Deterioration = a decline in FVC and/or Dl CO of more than 15%. This category includes those who died during the first year of treatment (two in NSIP group and five in UIP group).

In the NSIP group, one patient received prednisolone only (60 mg daily for 6 wk, reducing over the next 9 wk to 15 mg daily) and had an improvement in lung function tests. Eight patients received both prednisolone (20 mg on alternate days) and azathioprine (100 or 150 mg daily). Two died (one 4 mo and the other 6 mo after the initiation of the treatment), one patient improved, three remained stable, and the final two patients suffered a significant deterioration in lung function tests. Two patients in the NSIP group received prednisolone (20 mg on alternate days in combination with cyclophosphamide (150 mg and 100 mg daily). One deteriorated and the other remained stable. One patient in the NSIP group received cyclosporin (5 mg/kg/d) in combination with prednisolone (10 mg on alternate days) and improved.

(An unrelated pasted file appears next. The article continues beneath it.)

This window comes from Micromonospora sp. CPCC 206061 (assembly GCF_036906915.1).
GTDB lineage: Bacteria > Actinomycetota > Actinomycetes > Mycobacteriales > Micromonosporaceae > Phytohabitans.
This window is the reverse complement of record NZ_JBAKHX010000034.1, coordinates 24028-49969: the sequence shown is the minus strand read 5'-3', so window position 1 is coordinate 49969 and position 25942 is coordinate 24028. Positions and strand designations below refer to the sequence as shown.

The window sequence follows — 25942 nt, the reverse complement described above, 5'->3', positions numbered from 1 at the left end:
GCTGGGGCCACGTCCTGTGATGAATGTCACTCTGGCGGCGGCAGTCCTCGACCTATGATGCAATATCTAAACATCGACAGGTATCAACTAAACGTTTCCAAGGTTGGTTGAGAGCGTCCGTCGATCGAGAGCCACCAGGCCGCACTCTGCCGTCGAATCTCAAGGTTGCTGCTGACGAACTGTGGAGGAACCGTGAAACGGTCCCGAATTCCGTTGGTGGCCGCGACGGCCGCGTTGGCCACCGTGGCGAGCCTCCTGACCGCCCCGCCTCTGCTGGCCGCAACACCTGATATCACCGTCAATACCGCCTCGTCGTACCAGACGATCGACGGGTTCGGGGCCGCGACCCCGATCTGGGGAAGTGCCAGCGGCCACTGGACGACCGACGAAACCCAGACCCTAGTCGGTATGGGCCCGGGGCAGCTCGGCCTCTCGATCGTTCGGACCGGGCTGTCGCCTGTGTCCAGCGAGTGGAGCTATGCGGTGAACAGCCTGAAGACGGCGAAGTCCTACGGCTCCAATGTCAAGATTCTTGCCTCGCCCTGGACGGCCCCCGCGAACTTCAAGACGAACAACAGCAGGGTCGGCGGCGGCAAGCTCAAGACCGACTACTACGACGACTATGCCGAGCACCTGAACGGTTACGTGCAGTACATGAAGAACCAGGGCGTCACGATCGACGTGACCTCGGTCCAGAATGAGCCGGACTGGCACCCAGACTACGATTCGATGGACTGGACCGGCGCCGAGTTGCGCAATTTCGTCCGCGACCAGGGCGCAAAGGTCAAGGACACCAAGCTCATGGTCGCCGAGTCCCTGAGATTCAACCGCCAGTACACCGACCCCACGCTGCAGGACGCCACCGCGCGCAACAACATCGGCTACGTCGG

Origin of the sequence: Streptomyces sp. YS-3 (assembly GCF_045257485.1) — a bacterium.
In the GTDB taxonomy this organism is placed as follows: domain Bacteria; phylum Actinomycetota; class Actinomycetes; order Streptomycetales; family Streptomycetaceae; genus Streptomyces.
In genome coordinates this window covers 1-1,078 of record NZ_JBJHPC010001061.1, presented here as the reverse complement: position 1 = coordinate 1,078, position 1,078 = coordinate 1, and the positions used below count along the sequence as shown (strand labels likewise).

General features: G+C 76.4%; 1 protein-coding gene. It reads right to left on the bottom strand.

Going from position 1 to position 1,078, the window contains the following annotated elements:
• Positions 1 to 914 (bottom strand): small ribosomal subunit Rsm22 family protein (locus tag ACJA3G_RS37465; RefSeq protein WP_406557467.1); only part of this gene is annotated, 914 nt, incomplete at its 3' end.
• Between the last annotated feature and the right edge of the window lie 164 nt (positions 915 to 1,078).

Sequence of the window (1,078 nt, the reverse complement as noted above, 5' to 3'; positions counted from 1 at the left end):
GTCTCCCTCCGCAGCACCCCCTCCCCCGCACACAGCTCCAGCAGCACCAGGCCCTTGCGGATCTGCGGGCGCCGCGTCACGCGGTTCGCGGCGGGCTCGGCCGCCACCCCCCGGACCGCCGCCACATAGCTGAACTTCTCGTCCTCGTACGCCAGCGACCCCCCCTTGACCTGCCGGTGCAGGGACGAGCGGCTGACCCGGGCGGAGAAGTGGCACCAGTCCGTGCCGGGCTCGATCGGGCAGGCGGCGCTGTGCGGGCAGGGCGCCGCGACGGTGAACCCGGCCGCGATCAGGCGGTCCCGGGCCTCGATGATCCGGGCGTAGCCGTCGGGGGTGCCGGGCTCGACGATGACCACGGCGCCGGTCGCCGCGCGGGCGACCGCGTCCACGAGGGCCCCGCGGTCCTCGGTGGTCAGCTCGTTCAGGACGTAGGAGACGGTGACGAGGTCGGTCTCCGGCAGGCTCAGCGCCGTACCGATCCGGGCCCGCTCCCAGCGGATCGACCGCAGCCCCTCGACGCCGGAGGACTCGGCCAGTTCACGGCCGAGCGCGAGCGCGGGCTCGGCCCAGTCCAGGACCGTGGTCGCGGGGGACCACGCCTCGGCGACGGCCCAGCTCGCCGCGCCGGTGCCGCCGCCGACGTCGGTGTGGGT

In the UIP group three patients received corticosteroids only (60 mg daily for 6 wk and reduced to 20 mg on alternate days). Two died 4 mo after the treatment had been started and the other showed significant deterioration in lung function. Three patients received both corticosteroids (two prednisolone 20 mg on alternate day and one prednisolone 20 mg daily) and azathioprine (150 mg daily). One improved, one remained stable, and one deteriorated. Six patients received corticosteroids (prednisolone 20 mg on alternate day in three cases and 30 mg daily in two cases) in combination with cyclophosphamide (median dose 125 mg daily). Two died, one 4 mo and one 6 mo after the initiation of therapy, three deteriorated, and one remained stable. One patient in the UIP group was treated with α-interferon and showed a decline in lung function.

Overall seven of 12 patients (58%) with NSIP who were treated improved or remained stable on treatment compared with only three patients of 13 (23%) with UIP (p < 0.03).